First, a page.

Posted on September 5, 2006

Gov. Schwarzenegger announces veto of SB 840


Governor Schwarzenegger Announces Veto of Government-Run Health Care System

State of California
Office of the Governor

Gov. Arnold Schwarzenegger’s statement:

I commend Sen. Sheila Kuehl’s commitment and dedication to providing health care coverage for all Californians, but I must veto SB 840 because I cannot support a government-run health care system.

Socialized medicine is not the solution to our state’s health care problems.

This bill would require an extraordinary redirection of public and private funding by creating a vast new bureaucracy to take over health insurance and medical care for Californians - a serious and expensive mistake. Such a program would cost the state billions and lead to significant new taxes on individuals and businesses, without solving the critical issue of affordability. I won’t jeopardize the economy of our state for such a purpose.

SB 840 relies on the failed old paradigm of using one source - this time the government - to solve the complex problem of providing medical care for our people. It uses the same one-sided approach tried in SB 2, the employer-mandated coverage measure signed into law before I became governor.

I opposed SB 2 because it placed nearly the entire burden on employers, and voters repealed it in 2004.

I want to see a new paradigm that addresses affordability, shared responsibility and the promotion of healthy living.

Single payer, government-run health care does none of this. Yet it would reduce a person’s ability to choose his or her own physician, make people wait longer for treatment and raise the cost of that treatment.

With my partners in the Legislature, I look forward in 2007 to working to develop a comprehensive and systemic approach to health care that not only provides affordable medical treatment to people when they are ill, but that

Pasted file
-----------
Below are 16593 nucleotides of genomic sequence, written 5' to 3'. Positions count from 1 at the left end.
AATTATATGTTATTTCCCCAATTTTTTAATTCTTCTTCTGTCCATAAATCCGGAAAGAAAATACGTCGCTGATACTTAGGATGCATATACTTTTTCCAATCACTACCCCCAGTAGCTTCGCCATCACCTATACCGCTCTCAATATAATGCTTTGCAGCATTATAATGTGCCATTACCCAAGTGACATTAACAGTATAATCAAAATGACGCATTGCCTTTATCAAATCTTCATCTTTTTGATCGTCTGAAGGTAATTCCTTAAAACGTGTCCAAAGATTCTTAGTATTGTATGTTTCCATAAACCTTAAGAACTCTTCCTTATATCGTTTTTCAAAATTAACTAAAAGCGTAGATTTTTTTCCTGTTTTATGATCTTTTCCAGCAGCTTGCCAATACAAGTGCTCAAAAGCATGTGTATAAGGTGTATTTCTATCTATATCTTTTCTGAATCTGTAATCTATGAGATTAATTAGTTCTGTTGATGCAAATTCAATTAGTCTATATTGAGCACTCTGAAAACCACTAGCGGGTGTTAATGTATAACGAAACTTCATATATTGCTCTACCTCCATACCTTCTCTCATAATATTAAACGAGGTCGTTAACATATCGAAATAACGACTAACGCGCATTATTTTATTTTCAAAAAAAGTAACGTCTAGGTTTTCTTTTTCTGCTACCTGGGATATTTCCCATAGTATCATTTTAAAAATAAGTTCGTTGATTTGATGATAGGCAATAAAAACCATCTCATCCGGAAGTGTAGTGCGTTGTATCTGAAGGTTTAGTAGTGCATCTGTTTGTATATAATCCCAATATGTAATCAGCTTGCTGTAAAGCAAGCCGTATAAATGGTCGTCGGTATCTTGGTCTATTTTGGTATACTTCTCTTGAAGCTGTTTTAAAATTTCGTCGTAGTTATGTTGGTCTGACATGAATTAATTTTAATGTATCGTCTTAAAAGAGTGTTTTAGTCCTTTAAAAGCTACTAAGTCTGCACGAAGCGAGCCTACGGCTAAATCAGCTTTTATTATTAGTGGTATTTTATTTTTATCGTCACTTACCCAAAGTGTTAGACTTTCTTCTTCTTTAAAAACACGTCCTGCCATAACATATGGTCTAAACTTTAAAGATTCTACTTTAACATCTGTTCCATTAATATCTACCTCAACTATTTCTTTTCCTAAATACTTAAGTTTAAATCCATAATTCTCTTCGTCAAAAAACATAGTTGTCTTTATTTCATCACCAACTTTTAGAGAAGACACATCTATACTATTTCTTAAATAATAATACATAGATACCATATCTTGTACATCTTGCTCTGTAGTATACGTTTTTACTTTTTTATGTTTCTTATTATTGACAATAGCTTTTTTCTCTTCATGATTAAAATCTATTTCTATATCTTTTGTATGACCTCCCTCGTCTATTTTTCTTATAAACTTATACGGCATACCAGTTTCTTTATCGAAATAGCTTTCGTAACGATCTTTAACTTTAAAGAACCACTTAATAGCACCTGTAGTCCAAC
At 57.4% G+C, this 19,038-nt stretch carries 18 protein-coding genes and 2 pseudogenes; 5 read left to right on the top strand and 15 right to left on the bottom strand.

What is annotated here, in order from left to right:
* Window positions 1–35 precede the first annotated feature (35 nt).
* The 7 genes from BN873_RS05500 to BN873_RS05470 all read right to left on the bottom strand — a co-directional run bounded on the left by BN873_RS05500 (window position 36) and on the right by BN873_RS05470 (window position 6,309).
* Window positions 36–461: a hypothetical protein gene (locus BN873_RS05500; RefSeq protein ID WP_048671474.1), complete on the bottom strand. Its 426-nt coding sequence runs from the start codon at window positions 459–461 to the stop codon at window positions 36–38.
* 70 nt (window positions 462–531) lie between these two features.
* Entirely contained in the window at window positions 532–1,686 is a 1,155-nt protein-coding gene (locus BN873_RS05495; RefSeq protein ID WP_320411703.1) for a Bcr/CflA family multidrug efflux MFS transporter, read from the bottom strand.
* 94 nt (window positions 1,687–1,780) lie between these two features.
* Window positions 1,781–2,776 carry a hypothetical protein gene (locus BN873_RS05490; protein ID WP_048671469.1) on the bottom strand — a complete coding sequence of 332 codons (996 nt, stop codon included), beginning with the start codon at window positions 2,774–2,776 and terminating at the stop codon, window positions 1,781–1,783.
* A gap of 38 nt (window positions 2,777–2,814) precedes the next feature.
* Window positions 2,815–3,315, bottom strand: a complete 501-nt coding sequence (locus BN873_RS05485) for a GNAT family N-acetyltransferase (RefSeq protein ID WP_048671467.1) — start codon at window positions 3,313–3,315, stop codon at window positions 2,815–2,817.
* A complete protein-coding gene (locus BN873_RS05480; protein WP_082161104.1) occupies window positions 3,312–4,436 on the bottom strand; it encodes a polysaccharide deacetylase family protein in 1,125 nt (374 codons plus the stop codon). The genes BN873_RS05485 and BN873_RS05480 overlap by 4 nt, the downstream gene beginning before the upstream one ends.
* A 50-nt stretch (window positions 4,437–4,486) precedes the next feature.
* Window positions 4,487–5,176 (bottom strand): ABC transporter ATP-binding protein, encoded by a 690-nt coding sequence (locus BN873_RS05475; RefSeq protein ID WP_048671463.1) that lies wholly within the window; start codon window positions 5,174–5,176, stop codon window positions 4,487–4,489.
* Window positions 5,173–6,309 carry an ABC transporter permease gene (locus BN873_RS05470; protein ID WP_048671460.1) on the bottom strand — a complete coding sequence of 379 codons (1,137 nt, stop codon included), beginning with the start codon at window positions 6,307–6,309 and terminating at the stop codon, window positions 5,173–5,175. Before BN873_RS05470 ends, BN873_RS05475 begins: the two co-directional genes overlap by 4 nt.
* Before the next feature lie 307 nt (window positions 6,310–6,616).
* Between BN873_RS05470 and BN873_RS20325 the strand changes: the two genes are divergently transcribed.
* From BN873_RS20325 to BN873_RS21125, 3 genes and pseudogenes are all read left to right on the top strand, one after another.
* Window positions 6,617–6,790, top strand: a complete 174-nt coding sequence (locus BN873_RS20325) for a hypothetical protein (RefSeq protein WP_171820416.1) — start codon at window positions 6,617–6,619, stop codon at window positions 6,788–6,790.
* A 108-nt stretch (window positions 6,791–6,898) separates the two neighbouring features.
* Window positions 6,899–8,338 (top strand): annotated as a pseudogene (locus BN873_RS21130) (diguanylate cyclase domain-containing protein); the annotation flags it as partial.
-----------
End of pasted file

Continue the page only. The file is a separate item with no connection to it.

strives to make sure people don’t get sick in the first place. An approach
that supports cost containment and recognizes the shared responsibility of individuals, employers and government. That promotes personal responsibility and builds on existing private and public systems.

As part of this comprehensive approach, my administration already has worked hard on the fight against obesity, a leading cause of disease in this country.

I signed the landmark Healthy Schools Now Act, which bans junk food and sugar-laden drinks in public schools. Our budget also included $18 million to replace that junk food with fresh fruits and vegetables so we can start promoting healthy living choices for our youngsters.

On the question of access, I’ve made children’s coverage a priority, resulting in nearly a quarter million additional children covered by our Medi-Cal and Healthy Families programs.

And on the question of affordability, I reached agreement with the Legislature to provide discounts on prescription drugs of up to 60 percent for our neediest citizens.

But we’re not stopping there.

I convened a California Health Care Summit in July that for the first time brought together experts on all sides of this issue. At the table with us were representatives from academia, government, business, health care and labor.

From that summit and follow-up meetings, there emerged a strong sense of how to proceed on health care reform.

Affordability is the key to making our system work for everyone, and affordability is exactly what we are dedicating ourselves to.

By implementing a statewide plan advancing health information technology that I called for in a recent executive order, we can shave billions of dollars off healthcare costs in California.

By creating the 500 elementary school-based health centers I called for in our Health Summit, medical treatment will be more accessible to our children who need it most and they can avoid costly emergency care.

With the same willingness to compromise that we showed this past legislative session on issues like global warming, I know we can reach our goals. I look forward to working with Sen. Kuehl and other members of the Legislature, as well as the experts who participated in our summit and other stakeholders, to create a healthier California.


By Don McCanne, MD